Those are all reasons.  What's to be done?  The single quickest and most efficient pathway out of the problem is direct marketing and on-farm, or at least farmer-owned, value adding.  Both of those, however, are anathema to the agri-industrial complex and their minions in government agencies, from the school lunch program to the USDA to the FDA.  So until one of the pundits dares to suggest that farmers be allowed easier and efficient access to their neighbors with food, we will continue to see the erosion of the historic family farm.  We will see farmer suicides, already 5 times higher than the per capita rate of ANY OTHER U.S. OCCUPATION, continue to escalate.  In short, the answer is freedom, not agencies.  The answer is the much-maligned right of private contract, not grants, subsidies, and the farm bill.

How would  you feel if your paycheck dropped 50 percent in the last 5 years?


Soft.  The word conjures up all sorts of things, from toilet paper to skin to kind words spoken in love, as in the proverb "A soft answer turns away wrath."

It's also perhaps the most important attribute of good soil.  Hard soil--not good;  soft soil--good.  Yesterday I was putting in some electric fence on a brand new property we've rented near Middlebrook.

We use 3/8 inch rebar 4 ft. stakes for the posts.  A yellow insulator and 17 gauge aluminum wire make a wonderful portable fence capable of retaining a whole herd of cattle.  We are finishing up our first rotation through this property.

About 50 acres are gentle and rock-free enough to mow for hay; the rest is craggy and not conducive to machinery.  Our intentions were to get onto this property in May but all sorts of delays ensued with electric company service and we finally got there with a herd in early July. 

By that time, of course, it was what people call "blown out."  Since no animals had been on it since last fall, it was a wild profusion of grass, weeds, and clovers.  In order to get through the whole property quicker, we mowed what we could so it could grow back sooner--restart the biomass accumulator.  The unmown portions, of course, we're grazing with mob stocking herbivorous solar conversion lignified carbon sequestration fertilization.

The last couple of weeks we've had good rains and grass is growing beautifully.  Here at Polyface central, we can push these rebar stakes into the ground by hand--no pounding necessary.  Soft soil.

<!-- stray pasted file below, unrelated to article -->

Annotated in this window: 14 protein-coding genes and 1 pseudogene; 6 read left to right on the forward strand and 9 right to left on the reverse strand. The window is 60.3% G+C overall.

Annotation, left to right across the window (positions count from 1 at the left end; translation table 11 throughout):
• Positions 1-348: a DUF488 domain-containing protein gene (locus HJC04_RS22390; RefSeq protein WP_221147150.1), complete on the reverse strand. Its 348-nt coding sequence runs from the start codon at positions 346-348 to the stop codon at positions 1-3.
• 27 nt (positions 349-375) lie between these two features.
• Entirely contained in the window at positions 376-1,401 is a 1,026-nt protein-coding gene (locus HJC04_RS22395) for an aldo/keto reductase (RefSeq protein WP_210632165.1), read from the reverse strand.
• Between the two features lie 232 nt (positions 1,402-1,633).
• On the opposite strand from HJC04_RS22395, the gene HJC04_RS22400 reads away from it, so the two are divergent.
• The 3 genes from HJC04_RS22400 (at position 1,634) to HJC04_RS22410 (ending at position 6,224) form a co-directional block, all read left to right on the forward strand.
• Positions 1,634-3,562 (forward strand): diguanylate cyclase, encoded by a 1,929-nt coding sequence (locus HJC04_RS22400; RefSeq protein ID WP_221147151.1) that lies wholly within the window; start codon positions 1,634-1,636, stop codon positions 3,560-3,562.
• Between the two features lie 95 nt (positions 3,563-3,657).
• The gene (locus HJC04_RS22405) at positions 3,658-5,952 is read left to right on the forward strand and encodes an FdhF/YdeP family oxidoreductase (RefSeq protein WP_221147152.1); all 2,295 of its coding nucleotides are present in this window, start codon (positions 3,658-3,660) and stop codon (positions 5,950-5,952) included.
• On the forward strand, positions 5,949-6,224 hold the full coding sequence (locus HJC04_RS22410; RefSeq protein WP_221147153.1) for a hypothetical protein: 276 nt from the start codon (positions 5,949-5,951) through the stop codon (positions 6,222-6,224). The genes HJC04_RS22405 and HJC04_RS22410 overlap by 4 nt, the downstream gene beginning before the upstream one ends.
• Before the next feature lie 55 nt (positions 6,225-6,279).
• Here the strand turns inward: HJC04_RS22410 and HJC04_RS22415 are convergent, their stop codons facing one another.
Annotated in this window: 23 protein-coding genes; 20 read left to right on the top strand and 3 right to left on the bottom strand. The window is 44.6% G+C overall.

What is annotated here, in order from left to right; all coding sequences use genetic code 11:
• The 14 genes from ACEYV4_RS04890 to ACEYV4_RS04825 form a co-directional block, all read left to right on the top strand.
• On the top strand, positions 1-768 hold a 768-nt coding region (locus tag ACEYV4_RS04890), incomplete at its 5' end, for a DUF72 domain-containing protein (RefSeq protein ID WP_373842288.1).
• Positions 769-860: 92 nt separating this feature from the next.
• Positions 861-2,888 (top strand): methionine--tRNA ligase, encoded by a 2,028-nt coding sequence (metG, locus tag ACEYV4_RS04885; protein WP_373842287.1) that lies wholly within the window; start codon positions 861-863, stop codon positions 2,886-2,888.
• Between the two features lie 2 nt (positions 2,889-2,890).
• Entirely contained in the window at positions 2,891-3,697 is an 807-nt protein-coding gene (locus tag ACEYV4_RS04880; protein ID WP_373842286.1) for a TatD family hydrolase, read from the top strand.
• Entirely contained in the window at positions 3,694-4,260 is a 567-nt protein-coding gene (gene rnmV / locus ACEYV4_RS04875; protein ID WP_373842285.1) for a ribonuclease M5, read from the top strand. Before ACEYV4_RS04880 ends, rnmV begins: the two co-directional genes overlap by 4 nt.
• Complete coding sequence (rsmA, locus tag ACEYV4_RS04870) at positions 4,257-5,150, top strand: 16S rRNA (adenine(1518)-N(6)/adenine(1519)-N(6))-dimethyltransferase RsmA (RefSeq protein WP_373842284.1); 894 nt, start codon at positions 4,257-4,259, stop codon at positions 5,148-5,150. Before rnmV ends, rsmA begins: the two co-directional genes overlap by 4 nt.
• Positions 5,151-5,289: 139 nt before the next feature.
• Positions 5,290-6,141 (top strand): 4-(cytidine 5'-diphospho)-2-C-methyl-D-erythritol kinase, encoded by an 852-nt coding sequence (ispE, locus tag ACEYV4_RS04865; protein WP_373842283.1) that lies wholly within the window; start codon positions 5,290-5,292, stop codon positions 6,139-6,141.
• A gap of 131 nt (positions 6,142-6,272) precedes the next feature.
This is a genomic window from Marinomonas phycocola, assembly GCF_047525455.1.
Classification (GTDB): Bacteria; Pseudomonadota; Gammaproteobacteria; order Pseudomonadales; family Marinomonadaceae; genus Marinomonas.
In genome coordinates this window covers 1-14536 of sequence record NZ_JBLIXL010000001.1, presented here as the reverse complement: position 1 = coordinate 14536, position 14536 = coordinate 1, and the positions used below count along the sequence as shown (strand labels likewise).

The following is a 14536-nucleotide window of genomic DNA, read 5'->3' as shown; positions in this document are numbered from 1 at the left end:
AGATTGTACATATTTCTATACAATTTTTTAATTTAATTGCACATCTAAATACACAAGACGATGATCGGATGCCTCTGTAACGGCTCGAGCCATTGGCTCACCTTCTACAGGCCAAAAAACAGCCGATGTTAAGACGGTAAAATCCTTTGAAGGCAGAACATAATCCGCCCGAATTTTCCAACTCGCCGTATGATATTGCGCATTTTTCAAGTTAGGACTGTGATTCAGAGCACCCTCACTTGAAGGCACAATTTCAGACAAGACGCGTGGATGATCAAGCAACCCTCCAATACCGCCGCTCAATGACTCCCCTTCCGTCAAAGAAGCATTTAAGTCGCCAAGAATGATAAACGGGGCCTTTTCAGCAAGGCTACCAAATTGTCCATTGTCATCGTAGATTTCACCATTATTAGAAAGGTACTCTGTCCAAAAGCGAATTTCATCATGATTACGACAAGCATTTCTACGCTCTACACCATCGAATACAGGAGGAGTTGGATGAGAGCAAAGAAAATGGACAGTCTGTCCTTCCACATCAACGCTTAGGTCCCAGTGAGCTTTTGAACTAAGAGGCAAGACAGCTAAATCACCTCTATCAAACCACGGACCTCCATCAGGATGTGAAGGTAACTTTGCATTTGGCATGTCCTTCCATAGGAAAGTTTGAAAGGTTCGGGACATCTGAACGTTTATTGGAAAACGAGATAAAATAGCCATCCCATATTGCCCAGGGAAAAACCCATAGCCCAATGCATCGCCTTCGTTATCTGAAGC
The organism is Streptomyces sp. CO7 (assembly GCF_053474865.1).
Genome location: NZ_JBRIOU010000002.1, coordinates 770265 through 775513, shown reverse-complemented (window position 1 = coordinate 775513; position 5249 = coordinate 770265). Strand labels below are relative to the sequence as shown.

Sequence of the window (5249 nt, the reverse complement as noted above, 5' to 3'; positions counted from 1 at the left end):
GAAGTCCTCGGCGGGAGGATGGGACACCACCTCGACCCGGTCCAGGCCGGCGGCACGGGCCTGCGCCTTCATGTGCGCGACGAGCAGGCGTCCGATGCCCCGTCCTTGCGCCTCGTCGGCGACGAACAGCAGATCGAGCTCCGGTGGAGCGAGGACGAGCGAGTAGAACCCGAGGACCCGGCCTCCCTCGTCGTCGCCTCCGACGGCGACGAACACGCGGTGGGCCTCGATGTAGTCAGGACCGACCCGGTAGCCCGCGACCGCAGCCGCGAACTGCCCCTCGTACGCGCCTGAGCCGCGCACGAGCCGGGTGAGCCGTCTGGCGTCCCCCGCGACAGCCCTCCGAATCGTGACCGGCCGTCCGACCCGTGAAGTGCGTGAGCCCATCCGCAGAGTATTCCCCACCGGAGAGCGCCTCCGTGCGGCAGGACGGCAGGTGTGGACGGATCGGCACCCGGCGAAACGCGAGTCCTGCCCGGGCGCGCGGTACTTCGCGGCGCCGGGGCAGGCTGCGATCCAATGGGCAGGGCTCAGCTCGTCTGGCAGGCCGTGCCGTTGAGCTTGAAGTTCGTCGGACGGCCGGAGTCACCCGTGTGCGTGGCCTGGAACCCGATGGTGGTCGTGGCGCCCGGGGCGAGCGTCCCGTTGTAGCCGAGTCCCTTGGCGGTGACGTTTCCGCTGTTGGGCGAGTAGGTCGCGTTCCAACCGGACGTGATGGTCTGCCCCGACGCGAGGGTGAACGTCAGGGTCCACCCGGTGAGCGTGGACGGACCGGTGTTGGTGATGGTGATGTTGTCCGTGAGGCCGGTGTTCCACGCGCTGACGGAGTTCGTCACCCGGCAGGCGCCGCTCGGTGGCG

Yesterday I needed to put in a couple of cross fences across the hay ground we'd mowed a month ago and the soil was like concrete.  Pound, pound, pound.  In order to move the herd over to those paddocks today, I need to put an ally from where they are to where I want them to go.  That ally traverses the ground we did not mow, that had this voluminous vegetation on it--what most folks would consider an eyesore and weedpatch.  What we grazed.

After hammering those stakes in on the hay ground, softness of the soil underneath where we had grazed and not mowed was beyond comparison.  I almost didn't even need the hammer it was so soft.  The difference occurred literally a couple of feet across the fenceline--one side hard as concrete; the other soft.

Few people realize that soil can change that dramatically in literally a few inches, depending on management. What made the difference?  It was all that cellulose, that biomass accumulation, that unsightly cascade of carbon:  tops, roots, seeds, moles, voles, spiders and a host of other critters.  The prairie is a marvelous thing and built all the richest soils on the planet, using herbivores as pruners and predators as movers.  The same principles work today if we can duplicate them, and therein lies the mandate of my life.  Soft soil.

Where was the softest soil you've ever experienced?


We're enjoying our summer rite of passage:  peaches.  Last week Teresa and contacted the orchard near Harrisonburg (30 miles north of us) to order our peaches--about 10 bushels for us and others.

We scavenged some boxes and headed up to Showalter's orchard.  Anticipating something as special as fresh tree-ripened peaches is hard to explain.  Each summer we do the phone call and trek and each summer we get beautiful, tasty peaches.  Only twice have they had a complete crop failure; otherwise, it's peach heaven.